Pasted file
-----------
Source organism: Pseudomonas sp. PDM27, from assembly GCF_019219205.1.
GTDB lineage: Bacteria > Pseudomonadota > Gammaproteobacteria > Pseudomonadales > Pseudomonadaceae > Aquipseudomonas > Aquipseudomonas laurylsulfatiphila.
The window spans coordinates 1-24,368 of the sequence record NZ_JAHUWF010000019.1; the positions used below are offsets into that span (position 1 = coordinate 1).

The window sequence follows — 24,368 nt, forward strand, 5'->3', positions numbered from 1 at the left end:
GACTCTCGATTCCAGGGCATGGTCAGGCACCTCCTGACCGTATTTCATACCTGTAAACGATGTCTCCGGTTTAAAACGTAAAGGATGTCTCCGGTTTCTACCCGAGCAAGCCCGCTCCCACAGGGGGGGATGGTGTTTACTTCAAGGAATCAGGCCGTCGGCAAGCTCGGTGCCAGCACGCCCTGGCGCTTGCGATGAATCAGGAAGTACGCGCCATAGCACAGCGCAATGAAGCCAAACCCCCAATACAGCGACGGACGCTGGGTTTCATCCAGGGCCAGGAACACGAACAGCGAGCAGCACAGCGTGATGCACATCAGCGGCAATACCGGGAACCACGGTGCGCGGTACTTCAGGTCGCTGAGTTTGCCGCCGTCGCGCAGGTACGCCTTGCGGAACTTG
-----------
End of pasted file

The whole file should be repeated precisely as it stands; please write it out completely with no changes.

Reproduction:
Source organism: Pseudomonas sp. PDM27, from assembly GCF_019219205.1.
GTDB lineage: Bacteria > Pseudomonadota > Gammaproteobacteria > Pseudomonadales > Pseudomonadaceae > Aquipseudomonas > Aquipseudomonas laurylsulfatiphila.
The window spans coordinates 1-24,368 of the sequence record NZ_JAHUWF010000019.1; the positions used below are offsets into that span (position 1 = coordinate 1).

The window sequence follows — 24,368 nt, forward strand, 5'->3', positions numbered from 1 at the left end:
GACTCTCGATTCCAGGGCATGGTCAGGCACCTCCTGACCGTATTTCATACCTGTAAACGATGTCTCCGGTTTAAAACGTAAAGGATGTCTCCGGTTTCTACCCGAGCAAGCCCGCTCCCACAGGGGGGGATGGTGTTTACTTCAAGGAATCAGGCCGTCGGCAAGCTCGGTGCCAGCACGCCCTGGCGCTTGCGATGAATCAGGAAGTACGCGCCATAGCACAGCGCAATGAAGCCAAACCCCCAATACAGCGACGGACGCTGGGTTTCATCCAGGGCCAGGAACACGAACAGCGAGCAGCACAGCGTGATGCACATCAGCGGCAATACCGGGAACCACGGTGCGCGGTACTTCAGGTCGCTGAGTTTGCCGCCGTCGCGCAGGTACGCCTTGCGGAACTTG